MANILA — The first day of Kevin’s third year in college did not take place inside a classroom of the university in Manila which he attends. Instead, it was through a computer screen from his home in Pampanga.
Since late August, the medical technology student and his classmates have been meeting their professors via video conferencing. But such meetings, often referred to as synchronous sessions, happen about once or twice a week, a far cry from the setup prior to the COVID-19 pandemic, where students met their professors in nearly every scheduled class.
As in-person classes remain prohibited due to the continuing threat of COVID-19, the Commission on Higher Education (CHED) has urged colleges and universities to shift to flexible learning, where the mode of delivering lessons remotely is customized depending on the resources available to students and educators.
This also meant a blend of synchronous with asynchronous sessions, where students self-study.
“Kunyari (for instance), sa (during the) first week, the first meeting would be asynchronous so that would mean, they would be deploying videos for us to watch… and then the following meeting after, there would be consultations (during synchronous sessions),” Kevin, who asked not to be identified, told ABS-CBN News.
But Kevin admitted to facing several challenges with the new setup, such as unreliable internet connection.
“Ang nangyayari kasi minsan is during the asynchronous time, dina-download ko lang iyong video [lesson] dahil sobrang bagal ng server… sa mismong one hour na ‘yon na allotted for us to study, ang nangyayari is that’s a time for downloading videos,” he said.
(What happens is I end up just downloading a video lesson during asynchronous time because of how slow the server is... That one hour that was allotted for us to study becomes a time for downloading videos.)
Kevin also complained of the excessive coursework that they are tasked to accomplish in a short period of time, leading him and his peers to feel that they may not be fully absorbing their lessons.
“Ang nangyayari is parang hilaw pa 'yong alam namin dahil sobrang bombarded kami ng work,” he said.
(What happens is, what we’re learning sort of feels raw because we’re bombarded with work)
Kevin and his classmates are not alone.
“Heavy and unrealistic workload” is one of the common complaints of college students in the shift to remote learning, said Raoul Manuel, president of the National Union of Students of the Philippines.
When students feel that there’s so much to accomplish, it may be the result of poor instructional planning, according to Jerome Buenviaje, dean of the University of the Philippines-College of Education.
Teachers should estimate the time required for students to accomplish requirements, he said.
“Hindi ka puwedeng magpapa-activity ka lang tapos bahala na si Batman,” said Buenviaje, noting that faculty members must also help one another to integrate learning competencies.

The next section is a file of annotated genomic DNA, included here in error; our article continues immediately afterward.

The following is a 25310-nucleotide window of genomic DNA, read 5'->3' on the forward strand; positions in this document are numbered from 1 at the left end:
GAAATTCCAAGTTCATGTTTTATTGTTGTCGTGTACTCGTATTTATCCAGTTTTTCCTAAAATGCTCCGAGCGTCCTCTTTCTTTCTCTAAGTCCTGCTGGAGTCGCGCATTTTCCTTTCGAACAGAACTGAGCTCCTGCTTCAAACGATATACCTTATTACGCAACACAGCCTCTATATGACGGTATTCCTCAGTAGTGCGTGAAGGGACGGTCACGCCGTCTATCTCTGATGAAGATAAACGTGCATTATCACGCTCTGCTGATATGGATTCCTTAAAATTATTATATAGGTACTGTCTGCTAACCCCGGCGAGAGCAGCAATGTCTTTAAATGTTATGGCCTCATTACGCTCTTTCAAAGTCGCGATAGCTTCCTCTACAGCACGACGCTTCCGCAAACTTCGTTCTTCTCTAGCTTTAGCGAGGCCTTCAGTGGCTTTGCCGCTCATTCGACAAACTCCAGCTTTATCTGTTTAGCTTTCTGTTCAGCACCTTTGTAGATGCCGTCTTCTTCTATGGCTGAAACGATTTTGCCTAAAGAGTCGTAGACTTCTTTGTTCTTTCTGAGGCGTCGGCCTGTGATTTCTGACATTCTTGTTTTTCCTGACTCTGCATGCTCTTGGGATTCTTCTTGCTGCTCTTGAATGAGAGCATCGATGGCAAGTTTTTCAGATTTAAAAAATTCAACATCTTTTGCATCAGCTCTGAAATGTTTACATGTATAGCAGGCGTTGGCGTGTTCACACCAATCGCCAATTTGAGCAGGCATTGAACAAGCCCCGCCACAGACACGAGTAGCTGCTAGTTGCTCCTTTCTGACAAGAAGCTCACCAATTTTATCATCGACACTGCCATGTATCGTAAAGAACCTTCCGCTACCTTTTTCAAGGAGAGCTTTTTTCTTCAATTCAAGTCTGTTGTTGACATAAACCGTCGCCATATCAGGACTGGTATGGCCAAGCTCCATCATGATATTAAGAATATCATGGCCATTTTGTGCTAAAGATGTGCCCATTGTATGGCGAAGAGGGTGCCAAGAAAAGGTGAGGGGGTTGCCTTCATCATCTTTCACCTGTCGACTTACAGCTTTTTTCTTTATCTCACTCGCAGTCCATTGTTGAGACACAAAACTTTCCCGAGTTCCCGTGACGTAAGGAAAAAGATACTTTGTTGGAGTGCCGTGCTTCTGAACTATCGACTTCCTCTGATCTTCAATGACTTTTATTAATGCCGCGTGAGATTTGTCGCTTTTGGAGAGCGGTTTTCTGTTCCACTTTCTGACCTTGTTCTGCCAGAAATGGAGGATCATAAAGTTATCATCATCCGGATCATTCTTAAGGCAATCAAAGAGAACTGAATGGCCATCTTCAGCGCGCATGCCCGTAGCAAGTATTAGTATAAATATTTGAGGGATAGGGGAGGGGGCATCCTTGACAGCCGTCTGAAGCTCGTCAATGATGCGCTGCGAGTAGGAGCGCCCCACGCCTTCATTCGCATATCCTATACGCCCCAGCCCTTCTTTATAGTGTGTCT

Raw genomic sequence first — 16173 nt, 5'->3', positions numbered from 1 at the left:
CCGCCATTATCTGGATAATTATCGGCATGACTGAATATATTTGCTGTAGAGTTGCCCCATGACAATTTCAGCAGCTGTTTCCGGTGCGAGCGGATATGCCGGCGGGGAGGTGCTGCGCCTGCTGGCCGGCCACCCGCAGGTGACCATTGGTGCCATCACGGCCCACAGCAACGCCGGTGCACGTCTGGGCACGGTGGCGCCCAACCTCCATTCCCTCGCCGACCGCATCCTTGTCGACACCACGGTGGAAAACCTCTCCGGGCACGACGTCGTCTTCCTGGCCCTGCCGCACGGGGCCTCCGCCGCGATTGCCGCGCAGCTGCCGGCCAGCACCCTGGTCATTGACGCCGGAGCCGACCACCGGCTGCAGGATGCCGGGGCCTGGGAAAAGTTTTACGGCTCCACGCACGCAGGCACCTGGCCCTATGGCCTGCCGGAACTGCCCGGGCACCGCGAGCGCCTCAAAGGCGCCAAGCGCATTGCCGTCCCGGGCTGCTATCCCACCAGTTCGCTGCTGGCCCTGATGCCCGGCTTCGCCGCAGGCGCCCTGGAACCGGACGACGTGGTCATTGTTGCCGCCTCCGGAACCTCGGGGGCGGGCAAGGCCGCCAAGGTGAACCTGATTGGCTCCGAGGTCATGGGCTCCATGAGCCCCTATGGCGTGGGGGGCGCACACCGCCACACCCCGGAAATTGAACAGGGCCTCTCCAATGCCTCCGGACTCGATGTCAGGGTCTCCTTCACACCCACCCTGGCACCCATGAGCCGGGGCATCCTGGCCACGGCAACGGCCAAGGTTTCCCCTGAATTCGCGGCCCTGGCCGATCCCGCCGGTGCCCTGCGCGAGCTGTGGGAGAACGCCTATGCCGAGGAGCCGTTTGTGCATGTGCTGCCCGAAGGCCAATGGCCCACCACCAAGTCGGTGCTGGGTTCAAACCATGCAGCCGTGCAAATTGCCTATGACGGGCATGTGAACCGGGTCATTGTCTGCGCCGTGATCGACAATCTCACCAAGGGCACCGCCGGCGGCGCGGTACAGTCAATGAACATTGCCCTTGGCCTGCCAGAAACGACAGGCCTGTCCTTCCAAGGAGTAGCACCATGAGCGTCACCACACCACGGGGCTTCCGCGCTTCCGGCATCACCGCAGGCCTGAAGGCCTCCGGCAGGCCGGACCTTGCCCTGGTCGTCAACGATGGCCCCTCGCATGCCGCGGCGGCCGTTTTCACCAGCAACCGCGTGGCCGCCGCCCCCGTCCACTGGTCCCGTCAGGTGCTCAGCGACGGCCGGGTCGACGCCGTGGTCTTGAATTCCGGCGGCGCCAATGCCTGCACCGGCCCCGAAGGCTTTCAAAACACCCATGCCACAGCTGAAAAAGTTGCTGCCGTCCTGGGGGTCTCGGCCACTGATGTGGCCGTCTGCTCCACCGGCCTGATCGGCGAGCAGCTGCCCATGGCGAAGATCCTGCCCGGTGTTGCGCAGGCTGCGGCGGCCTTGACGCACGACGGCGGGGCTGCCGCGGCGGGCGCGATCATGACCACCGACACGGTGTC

(You can’t just have students do activities and leave it at that.)
But Buenviaje said changes can be made to ease the burden for students, even if the semester has already started.
“Puwede naman maupo ang mga teacher at mag-usap, kahit sa assessment… para ‘di loaded ng activities ang learners,” he said.
(Teachers can have a sit-down session and talk, even with the assessment… so learners aren’t loaded with activities.)
The University of Santo Tomas, for instance, allows students to “communicate their learning experiences to faculty members and administrators so these can serve as a basis for continuous quality improvement of instruction,” said its academic affairs director Cheryl Peralta.
Education consultant Shiela Marie Hocson, meanwhile, stressed that it was also important for teachers to know how to keep students motivated with the new modes of instruction.
Some courses require in-person meetings
Since campuses remain closed, some students also find it difficult to acquire skills that are more effectively learned through face-to-face sessions. In Kevin’s case, this means he and his classmates cannot do hands-on experience of laboratory procedures.
“Ngayon, ang ginagawa na lang, tinuro po ‘yong theoretical part [ng lab procedure]... ida-drawing minsan ng mga professor kung paano gawin and then minsan nagvi-virtual lab po if mayroon,” Kevin said.
(What’s done now is we’re taught the theoretical part of the lab procedure… Sometimes the professors draw the procedure and then sometimes we do virtual labs.)
It’s difficult for health and science students to perform lab activities at home since equipment, specimens and even chemicals are difficult to acquire, he added.
Some schools, such as the University of Antique (UA), decided to offer subjects requiring face-to-face interactions later this year or next year, should the health situation improve by then.
“For subjects talaga na nag-require ng intensive laboratory [work], we defer[red] offering those subjects in the first semester,” said UA President Pablo Crespo Jr., whose school offers programs related to science and agriculture.
(For subjects that really require intensive laboratory work, we deferred offering those subjects in the first semester.)
The CHED is eyeing the conduct of limited face-to-face classes in areas with low risk of COVID-19 infection by January.
For now, college students like Kevin would have to settle with learning from home.
“We have to adjust po talaga (really) and hope for better days,” he said.
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